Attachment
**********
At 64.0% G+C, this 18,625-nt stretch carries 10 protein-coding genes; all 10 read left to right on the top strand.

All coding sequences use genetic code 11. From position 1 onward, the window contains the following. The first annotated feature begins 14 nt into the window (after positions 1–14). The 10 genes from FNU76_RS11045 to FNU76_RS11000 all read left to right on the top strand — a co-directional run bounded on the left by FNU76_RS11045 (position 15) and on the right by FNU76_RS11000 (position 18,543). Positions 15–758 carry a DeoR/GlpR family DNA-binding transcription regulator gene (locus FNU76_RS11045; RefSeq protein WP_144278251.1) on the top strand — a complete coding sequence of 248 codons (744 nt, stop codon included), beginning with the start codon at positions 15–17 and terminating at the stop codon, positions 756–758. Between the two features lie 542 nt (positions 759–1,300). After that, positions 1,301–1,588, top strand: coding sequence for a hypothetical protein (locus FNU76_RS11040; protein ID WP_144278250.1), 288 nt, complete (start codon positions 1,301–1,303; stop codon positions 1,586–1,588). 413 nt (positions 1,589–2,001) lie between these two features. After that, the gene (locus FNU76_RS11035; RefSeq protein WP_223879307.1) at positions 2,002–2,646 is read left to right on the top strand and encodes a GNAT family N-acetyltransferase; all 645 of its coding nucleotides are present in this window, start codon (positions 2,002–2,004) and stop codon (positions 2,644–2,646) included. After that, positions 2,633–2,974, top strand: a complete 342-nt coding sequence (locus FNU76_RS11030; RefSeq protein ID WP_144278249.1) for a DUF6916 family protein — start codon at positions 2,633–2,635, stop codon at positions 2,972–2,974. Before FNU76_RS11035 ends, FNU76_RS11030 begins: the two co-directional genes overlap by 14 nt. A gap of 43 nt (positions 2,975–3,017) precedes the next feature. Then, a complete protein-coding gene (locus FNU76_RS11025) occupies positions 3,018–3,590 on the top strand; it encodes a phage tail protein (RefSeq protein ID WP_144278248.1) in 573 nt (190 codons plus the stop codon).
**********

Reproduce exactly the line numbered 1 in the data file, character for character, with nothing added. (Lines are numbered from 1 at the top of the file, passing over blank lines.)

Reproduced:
At 64.0% G+C, this 18,625-nt stretch carries 10 protein-coding genes; all 10 read left to right on the top strand.